Pigs: The Bodenständig Scientific Community in Nazi Germany

Tiago Saraiva

in Fascist Pigs

Published by The MIT Press

Published in print October 2016 | ISBN: 9780262035033
Published online May 2017 | e-ISBN: 9780262335706 | DOI:
Pigs: The Bodenständig Scientific Community in Nazi Germany

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Chapter four explores the development by academic animal breeders of performance tests enabling the transformation of pigs into organisms embodying fascism. Standards developed at the University of Halle by Gustav Frölich and at Gottingen by Jonas Schmidt assured that pigs were fat and rooted in the soil (bodenständig) contributing to the institutionalization of the Nazi regime: Germans were now feeding their animals produce of the national soil, making the country more resilient in case of war, and following the standards imposed by a new bureaucratic structure. Contrary to many historical references of animals and humans in Nazi times, pigs were not just metaphors calling for comparisons between the way they were bred and the Nazi breeding of humans. It was the particular way they were bred, making them bodenständig,which formed the new ties weaving the German Volk. The animals scientists designed were intended to perform the transition of German society into a national community, embodying Nazi alternative modernity.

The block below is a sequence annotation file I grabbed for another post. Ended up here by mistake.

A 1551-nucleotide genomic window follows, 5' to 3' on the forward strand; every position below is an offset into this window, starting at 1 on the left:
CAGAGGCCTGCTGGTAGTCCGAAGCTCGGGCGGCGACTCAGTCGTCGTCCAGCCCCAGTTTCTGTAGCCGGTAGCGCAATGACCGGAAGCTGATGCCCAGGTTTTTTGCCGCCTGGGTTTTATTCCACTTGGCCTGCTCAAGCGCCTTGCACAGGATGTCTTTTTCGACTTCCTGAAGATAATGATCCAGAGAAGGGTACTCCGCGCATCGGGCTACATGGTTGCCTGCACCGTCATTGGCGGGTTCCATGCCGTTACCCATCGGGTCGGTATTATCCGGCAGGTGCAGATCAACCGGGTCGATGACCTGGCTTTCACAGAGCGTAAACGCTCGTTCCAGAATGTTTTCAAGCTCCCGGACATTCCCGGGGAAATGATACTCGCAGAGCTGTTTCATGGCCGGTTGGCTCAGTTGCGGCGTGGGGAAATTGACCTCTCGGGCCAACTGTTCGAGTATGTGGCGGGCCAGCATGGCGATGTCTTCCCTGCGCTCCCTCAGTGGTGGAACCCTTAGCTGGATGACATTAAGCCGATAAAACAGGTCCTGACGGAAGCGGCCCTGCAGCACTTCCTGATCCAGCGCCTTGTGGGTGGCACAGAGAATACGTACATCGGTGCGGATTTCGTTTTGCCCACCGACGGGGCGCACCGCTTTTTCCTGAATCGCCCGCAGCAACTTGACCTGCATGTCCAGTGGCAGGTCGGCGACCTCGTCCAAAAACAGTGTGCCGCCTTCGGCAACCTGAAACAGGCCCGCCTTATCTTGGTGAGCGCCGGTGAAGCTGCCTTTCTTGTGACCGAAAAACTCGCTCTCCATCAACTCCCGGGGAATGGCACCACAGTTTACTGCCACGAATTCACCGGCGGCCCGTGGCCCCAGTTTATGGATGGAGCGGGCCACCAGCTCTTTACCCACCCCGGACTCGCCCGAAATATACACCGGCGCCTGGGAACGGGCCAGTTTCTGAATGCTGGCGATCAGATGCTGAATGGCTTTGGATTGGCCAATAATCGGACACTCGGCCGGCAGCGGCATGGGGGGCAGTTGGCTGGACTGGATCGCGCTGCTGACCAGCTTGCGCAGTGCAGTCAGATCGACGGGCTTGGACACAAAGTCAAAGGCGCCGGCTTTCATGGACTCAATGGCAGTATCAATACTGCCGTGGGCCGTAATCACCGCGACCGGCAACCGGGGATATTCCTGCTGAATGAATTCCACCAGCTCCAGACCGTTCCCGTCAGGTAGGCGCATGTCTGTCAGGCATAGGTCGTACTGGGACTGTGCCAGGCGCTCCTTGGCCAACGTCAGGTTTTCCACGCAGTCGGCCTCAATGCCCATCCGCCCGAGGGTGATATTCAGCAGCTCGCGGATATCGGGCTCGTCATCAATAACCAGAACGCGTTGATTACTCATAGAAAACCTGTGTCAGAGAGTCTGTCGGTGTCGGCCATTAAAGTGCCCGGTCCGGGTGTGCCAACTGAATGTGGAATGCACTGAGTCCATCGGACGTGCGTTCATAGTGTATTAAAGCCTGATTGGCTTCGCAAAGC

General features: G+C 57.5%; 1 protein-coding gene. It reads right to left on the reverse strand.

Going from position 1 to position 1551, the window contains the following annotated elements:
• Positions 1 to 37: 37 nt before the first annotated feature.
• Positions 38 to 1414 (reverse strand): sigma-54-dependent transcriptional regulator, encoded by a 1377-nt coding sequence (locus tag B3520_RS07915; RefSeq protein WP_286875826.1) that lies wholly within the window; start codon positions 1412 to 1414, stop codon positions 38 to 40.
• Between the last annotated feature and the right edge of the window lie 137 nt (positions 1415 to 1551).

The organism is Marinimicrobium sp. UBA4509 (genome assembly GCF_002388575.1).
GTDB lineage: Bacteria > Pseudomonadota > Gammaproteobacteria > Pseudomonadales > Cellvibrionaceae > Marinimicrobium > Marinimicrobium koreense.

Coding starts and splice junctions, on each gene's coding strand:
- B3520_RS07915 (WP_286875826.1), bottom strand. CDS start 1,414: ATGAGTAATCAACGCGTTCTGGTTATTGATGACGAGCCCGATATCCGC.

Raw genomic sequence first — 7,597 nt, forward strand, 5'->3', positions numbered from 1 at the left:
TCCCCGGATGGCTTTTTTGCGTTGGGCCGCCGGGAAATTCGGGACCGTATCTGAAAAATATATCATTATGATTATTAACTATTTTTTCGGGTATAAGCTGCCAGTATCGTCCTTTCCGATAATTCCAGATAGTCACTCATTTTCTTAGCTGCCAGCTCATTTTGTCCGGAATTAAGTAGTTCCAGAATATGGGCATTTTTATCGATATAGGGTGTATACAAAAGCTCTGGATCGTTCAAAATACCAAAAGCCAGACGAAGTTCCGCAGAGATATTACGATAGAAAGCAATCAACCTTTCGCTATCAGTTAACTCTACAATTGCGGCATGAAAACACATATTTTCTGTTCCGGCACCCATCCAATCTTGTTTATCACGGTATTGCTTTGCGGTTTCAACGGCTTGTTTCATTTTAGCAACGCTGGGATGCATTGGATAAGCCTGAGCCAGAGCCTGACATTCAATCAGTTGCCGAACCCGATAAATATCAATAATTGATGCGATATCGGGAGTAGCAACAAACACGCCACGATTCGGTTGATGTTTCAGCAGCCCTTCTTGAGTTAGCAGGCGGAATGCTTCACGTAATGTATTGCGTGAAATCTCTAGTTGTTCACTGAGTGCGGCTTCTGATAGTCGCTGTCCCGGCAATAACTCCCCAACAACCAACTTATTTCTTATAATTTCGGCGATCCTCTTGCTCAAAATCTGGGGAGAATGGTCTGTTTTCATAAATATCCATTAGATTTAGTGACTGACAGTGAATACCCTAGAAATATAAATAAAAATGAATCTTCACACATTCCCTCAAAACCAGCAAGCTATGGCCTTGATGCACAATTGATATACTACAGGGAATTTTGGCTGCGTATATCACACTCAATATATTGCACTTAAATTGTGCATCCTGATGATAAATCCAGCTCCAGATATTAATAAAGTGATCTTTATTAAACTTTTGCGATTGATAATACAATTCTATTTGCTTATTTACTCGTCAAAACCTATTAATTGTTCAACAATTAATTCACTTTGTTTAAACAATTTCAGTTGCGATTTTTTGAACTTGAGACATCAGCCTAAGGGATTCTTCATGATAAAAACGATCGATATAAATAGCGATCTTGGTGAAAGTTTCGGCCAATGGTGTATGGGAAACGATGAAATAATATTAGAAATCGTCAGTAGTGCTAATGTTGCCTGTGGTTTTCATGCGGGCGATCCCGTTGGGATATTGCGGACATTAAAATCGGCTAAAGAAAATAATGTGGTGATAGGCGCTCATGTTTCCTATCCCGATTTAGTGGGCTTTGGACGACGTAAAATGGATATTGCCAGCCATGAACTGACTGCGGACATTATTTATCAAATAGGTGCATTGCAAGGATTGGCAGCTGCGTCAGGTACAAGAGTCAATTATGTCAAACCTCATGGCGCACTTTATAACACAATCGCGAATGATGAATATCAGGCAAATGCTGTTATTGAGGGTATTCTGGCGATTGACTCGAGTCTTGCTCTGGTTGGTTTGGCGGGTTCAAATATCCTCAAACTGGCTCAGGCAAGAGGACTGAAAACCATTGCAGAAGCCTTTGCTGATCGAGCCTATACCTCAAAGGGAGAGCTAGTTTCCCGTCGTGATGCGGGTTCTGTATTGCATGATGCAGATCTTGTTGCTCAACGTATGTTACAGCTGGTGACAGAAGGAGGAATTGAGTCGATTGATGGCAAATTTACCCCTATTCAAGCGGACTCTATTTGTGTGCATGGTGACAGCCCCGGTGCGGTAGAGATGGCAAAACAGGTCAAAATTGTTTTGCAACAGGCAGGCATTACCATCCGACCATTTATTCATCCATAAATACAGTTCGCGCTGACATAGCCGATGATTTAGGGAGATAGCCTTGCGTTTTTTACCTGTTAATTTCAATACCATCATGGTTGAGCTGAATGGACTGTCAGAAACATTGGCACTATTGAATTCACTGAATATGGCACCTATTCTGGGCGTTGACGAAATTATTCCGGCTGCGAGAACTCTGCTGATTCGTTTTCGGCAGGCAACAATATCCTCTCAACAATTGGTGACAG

Keywords: Pigs; Animal breeding; University of Halle; Gustav Frölich; Richard Walther Darré; Jonas Schmidt; Rootedness in the Soil (Bodenständigkeit); Animal Performance Tests

Chapter.  11979 words.  Illustrated.

Subjects: Political History

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